As Newkirk and Demery entered their senior seasons, with both finally healthy, the stakes were high. It was their final chance to lead St. Joseph’s back into the top half of the A-10 conference.
With the addition of freshman forwards Taylor Funk and Anthony Longpre’ and the emergence of sophomore guard Nick Robinson, St. Joseph’s had a solid core surrounding the duo of Demery and Newkirk.
The Hawks started the season up and down and continued that pattern until the end of the season. Coming into the last few weeks of the year, St. Joseph’s had not won more than two games in a row. However, led by Newkirk and Demery, St. Joseph’s managed to rattle off six victories in their final seven regular season games. Included in that stretch was a double-digit statement win over Rhode Island, the one seed in the A-10. It was a win, according to head coach Phil Martelli, that caught the eyes of the entire country and had his phone blowing up.
“Tuesday night was like any postseason win I’ve ever had...Geno Auriemma, John Calipari, Fran Dunphy, Bill Self, anybody that you could think of was on my phone,” Martelli said.
Demery shot 66% from the field to lead his team with 21 points and 7 rebounds, while Newkirk chipped in 14 points and paced the Hawks with 7 assists along the way. The win was a major part of the Hawks’ strong finish and helped them secure the four seed in the A-10 tournament.
The Hawks had a phenomenal team effort in their first round matchup against the #5 seed George Mason, in which they played stifling defense, holding their opponent to just 49 points, while also having four double-digit scorers in Funk, Robinson, Newkirk, and Demery to lead them to victory.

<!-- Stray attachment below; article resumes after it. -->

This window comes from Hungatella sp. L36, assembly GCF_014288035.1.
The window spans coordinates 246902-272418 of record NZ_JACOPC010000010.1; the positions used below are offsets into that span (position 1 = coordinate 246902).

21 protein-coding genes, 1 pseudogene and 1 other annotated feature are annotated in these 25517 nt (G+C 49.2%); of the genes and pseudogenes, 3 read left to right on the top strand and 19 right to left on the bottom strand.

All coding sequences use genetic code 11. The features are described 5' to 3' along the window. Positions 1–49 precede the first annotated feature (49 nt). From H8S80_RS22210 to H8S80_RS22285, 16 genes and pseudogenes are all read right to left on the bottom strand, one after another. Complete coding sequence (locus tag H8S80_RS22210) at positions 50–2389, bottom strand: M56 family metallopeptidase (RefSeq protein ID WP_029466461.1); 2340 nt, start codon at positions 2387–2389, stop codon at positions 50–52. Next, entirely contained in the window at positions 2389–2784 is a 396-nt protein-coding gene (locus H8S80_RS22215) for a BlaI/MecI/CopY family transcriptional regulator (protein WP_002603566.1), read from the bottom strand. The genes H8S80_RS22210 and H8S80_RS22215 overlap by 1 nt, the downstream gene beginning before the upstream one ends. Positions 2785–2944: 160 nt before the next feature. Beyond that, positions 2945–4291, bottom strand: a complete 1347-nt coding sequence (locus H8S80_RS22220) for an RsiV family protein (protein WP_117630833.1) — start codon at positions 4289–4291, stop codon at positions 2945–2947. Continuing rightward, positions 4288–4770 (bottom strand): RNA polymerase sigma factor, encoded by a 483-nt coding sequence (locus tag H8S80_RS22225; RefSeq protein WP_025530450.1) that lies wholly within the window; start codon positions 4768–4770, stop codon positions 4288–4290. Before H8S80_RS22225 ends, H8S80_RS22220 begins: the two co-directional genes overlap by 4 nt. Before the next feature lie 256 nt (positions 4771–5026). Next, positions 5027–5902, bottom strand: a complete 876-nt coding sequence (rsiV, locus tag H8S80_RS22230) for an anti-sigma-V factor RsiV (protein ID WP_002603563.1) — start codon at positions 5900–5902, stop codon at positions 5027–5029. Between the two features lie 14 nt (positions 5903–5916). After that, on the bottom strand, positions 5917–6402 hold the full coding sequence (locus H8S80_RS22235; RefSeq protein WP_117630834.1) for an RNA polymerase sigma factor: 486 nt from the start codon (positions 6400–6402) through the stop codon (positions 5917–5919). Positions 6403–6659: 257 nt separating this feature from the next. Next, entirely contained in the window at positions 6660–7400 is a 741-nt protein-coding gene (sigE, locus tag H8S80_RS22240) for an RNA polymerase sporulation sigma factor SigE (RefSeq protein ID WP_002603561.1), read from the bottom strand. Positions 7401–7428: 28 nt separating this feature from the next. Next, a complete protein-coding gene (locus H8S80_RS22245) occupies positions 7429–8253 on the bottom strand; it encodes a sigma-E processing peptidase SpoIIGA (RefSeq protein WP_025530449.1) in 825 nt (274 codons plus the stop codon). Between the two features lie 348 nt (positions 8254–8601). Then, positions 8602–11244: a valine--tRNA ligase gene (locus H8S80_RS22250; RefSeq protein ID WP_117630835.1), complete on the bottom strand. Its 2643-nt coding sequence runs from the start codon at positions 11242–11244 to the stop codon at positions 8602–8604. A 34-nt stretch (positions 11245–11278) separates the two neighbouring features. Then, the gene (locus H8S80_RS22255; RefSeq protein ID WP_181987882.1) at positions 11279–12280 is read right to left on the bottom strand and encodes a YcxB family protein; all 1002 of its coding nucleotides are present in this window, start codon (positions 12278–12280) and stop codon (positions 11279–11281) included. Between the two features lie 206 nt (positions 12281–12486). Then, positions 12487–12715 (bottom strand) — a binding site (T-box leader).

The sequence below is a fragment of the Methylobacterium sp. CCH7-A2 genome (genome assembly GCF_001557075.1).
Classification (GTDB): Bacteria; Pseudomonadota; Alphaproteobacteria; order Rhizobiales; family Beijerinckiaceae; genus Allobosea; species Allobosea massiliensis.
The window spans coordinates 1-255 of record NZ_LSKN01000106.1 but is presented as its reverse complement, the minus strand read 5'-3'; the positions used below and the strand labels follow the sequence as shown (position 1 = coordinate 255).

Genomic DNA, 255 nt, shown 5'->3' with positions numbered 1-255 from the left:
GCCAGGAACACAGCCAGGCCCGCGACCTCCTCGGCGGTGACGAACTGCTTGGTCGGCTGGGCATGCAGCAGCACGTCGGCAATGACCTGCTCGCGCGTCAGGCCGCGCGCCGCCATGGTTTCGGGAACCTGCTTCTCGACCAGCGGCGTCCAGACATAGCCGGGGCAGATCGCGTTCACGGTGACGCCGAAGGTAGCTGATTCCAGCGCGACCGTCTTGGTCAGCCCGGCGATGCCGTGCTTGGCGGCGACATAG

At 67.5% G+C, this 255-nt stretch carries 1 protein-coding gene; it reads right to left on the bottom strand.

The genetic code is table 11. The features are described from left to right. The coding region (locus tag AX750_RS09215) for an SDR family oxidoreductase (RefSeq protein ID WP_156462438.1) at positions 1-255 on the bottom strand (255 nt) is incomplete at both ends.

But the unpredictable 2017-18 season came to a screeching halt for the Hawks at the Capital One Arena in Washington D.C. It was Rhode Island who came back to defeat Martelli’s team in a thriller, effectively avenging their embarrassing loss to the Hawks just a few games before.
Newkirk injured his leg in the loss and missed the final minute of the game. However, that did not stop him from saving a ball that was going out of bounds and tipping it to a teammate despite limping on one foot. He would be taken out the game, but ended his St. Joe’s career fighting, as he did during all four years. Demery hit a putback layup in the final minutes of the game, trying desperately to keep his Hawks within range of Rhode Island in what he knew could be his final game.
Although the ending result was a loss and a missed NCAA tournament bid, it was not due to a lack of effort.
The college careers of Newkirk and Demery have come to an end and probably not in the fashion they would have wanted. Over the course of their careers, Newkirk and Demery have in many ways been tied at the hip, doing everything they can to make St. Joseph’s basketball better.
Following a victory in the regular season finale against La Salle, Matelli remarked, “I salute particularly James and Shavar for not allowing Senior Day to get to be too much for them, too emotional.”
At the end of the day, Shavar Newkirk and James Demery never allowed anything to be “too much” for them. Not injuries, not a lack of immediate starring roles, not Senior Day, not anything. Both of these players embody what it means to be a true Hawk and as they say at St. Joseph’s, “The Hawk will never die.”
-Saint Joesph's loses to #25 Rhode Island in the Semifinal of the A-10 tournament